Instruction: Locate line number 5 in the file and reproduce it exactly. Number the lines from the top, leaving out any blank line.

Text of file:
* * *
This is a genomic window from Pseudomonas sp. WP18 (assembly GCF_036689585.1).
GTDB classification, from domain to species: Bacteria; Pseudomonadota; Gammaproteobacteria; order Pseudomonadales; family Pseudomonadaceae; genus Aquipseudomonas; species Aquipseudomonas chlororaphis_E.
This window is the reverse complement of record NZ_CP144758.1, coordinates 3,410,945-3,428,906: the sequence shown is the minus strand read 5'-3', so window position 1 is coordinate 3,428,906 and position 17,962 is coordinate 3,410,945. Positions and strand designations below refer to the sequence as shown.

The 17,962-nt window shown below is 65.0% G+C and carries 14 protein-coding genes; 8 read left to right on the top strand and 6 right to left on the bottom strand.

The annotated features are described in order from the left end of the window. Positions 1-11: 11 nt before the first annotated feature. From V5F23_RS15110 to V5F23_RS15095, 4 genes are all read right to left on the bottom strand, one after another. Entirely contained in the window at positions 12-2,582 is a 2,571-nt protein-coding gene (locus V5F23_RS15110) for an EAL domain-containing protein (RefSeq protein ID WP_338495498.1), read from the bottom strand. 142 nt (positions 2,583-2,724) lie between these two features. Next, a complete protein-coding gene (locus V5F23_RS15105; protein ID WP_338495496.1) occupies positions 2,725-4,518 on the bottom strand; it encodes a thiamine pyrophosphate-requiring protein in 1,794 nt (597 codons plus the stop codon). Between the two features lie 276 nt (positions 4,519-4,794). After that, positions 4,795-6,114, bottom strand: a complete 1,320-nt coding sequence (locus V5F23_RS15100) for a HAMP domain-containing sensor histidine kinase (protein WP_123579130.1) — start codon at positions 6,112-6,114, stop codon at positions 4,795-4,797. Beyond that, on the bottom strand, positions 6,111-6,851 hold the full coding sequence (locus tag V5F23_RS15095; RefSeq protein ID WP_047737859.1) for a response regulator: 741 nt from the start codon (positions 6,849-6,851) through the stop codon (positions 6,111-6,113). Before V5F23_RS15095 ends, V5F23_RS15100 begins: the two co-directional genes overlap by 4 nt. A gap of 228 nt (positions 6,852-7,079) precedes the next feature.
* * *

The annotated features are described in order from the left end of the window. Positions 1-11: 11 nt before the first annotated feature. From V5F23_RS15110 to V5F23_RS15095, 4 genes are all read right to left on the bottom strand, one after another. Entirely contained in the window at positions 12-2,582 is a 2,571-nt protein-coding gene (locus V5F23_RS15110) for an EAL domain-containing protein (RefSeq protein ID WP_338495498.1), read from the bottom strand. 142 nt (positions 2,583-2,724) lie between these two features. Next, a complete protein-coding gene (locus V5F23_RS15105; protein ID WP_338495496.1) occupies positions 2,725-4,518 on the bottom strand; it encodes a thiamine pyrophosphate-requiring protein in 1,794 nt (597 codons plus the stop codon). Between the two features lie 276 nt (positions 4,519-4,794). After that, positions 4,795-6,114, bottom strand: a complete 1,320-nt coding sequence (locus V5F23_RS15100) for a HAMP domain-containing sensor histidine kinase (protein WP_123579130.1) — start codon at positions 6,112-6,114, stop codon at positions 4,795-4,797. Beyond that, on the bottom strand, positions 6,111-6,851 hold the full coding sequence (locus tag V5F23_RS15095; RefSeq protein ID WP_047737859.1) for a response regulator: 741 nt from the start codon (positions 6,849-6,851) through the stop codon (positions 6,111-6,113). Before V5F23_RS15095 ends, V5F23_RS15100 begins: the two co-directional genes overlap by 4 nt. A gap of 228 nt (positions 6,852-7,079) precedes the next feature.